Back in the 1500s, Kampong Ayer was once described as being the “Venice of the East”. A collection of water villages built on stilts above the Brunei River, Kampong Ayer is one of the principal tourist attractions of Brunei. For many people, it is a world away from how we live our lives – on solid ground – and so visitors make the short boat trip around the village all the time. During my trip to Brunei for Chinese New Year back in January I joined this people, and hopped on a boat and went to see the famous location for myself.
The first thing I noticed was just how dirty the river was. I don’t think the torrential rain that we lucked out with helped the situation, but it was filthy, with a fair amount of rubbish littering the water. Our tour first took us southwest down the river, where we could see the back of the Sultan’s palace as well as the Duli Pengiran Muda Mahkota Pengiran Muda Haji Al-Muhtadee Billah Mosque. We then turned back and began to weave our way through the villages, between stilts and bridges and jetties and walkways.
For me, the most interesting part was seeing that Kampong Ayer is a town like any other, despite being built entirely above the water. There are several schools, a police station, a mosque and, of course, a whole load of homes. Around 10% of the country’s population live in the water villages, so the sheer volume of houses comes as no surprise.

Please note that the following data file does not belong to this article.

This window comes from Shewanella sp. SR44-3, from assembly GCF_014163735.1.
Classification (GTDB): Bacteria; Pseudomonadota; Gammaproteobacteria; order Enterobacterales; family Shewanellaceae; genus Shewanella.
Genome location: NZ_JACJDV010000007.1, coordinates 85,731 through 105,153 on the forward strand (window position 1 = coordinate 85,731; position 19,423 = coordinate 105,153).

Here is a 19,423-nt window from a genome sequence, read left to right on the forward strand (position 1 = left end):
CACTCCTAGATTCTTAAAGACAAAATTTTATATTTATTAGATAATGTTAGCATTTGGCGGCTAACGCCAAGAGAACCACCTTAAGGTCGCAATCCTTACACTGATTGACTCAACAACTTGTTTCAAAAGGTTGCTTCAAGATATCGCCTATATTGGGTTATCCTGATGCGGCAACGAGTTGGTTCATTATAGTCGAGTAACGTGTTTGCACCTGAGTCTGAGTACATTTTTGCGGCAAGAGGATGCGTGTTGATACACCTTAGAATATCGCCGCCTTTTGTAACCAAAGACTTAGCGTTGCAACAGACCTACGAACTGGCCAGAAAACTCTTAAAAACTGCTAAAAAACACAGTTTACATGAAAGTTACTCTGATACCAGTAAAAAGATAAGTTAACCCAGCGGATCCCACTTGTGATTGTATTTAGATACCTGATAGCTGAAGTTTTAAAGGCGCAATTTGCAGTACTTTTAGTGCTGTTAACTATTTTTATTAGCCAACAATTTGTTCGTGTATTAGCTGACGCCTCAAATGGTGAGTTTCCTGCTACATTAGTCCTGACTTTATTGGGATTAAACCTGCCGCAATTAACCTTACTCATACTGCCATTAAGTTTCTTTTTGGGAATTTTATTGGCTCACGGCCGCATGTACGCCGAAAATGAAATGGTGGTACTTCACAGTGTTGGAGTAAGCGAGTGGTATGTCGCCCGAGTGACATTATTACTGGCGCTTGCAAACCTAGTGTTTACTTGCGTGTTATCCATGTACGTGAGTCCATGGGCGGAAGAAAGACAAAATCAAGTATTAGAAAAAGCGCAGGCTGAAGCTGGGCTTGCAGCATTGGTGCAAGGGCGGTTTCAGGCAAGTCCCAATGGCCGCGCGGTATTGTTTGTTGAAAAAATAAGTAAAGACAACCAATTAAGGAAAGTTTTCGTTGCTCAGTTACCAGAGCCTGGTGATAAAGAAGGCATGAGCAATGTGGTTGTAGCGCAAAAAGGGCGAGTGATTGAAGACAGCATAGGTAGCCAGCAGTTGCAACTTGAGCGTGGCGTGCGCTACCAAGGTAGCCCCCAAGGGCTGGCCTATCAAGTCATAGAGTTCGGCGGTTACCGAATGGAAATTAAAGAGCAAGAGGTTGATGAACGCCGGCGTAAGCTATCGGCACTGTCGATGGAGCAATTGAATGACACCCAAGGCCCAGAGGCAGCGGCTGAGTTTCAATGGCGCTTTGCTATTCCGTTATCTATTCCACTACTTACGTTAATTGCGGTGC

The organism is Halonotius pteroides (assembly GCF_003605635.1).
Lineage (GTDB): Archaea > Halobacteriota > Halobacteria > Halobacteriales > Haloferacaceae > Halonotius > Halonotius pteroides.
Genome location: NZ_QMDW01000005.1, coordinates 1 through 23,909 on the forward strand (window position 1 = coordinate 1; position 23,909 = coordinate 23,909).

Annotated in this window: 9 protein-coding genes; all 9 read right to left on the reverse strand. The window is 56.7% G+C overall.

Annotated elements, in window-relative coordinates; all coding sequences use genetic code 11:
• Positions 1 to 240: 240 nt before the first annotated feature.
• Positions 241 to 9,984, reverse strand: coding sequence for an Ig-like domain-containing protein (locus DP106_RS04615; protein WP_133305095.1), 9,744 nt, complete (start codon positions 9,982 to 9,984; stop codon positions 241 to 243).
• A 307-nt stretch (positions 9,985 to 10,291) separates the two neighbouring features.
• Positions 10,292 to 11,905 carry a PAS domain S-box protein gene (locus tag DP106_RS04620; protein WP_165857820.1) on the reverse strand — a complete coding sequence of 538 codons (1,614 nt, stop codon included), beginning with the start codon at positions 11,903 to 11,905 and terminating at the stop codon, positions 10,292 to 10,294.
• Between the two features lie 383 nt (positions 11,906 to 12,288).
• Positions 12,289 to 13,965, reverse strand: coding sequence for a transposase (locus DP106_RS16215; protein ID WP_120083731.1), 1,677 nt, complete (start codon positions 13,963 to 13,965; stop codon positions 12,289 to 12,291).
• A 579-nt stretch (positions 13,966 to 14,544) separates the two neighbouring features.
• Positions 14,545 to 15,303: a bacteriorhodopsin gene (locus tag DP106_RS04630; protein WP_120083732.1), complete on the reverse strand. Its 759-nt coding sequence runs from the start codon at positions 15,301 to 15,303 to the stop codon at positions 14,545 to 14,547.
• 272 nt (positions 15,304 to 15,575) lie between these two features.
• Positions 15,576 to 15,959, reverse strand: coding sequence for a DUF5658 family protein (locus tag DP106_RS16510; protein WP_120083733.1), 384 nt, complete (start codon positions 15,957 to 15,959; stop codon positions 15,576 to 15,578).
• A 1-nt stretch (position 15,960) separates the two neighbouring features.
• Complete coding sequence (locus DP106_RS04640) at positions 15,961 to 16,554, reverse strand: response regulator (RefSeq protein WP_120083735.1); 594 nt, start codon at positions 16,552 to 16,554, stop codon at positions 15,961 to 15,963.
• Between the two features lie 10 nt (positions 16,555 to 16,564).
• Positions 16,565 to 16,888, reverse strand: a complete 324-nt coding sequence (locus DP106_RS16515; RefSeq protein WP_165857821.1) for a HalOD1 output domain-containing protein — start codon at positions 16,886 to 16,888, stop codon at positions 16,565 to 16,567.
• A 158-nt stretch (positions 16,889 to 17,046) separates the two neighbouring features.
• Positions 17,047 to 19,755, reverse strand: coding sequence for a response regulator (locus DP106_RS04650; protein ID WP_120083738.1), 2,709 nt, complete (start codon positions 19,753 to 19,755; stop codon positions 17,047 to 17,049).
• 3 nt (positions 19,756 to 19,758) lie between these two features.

There is even a fire station with fire engine boats, something that seems a little amusing considering the place is surrounded by water. But it later proved itself necessary as we toured further through the villages and came upon the burned ruins of some houses, with only the stilts left behind. We were told of how a woman had fallen asleep while cooking which resulted in a fire destroying several homes. It was a relief to hear that everyone had come out unharmed, but the burned remnants of the buildings were still there and were a little eerie to see.
Coming out the other side of the villages, we saw the under-construction Sungai Kebun Bridge, before whizzing back to dry (well, rainy and wet) land. Our 30-minute tour cost around 25$BND for two people, but we got that deal because my boyfriend speaks Malay. Be prepared to barter and be strong about it, or you’ll pay a little bit more if you don’t speak Malay.
A tour round Kampong Ayer comes highly recommended during a trip to Brunei. It’s fascinating to see such a different place in which people live.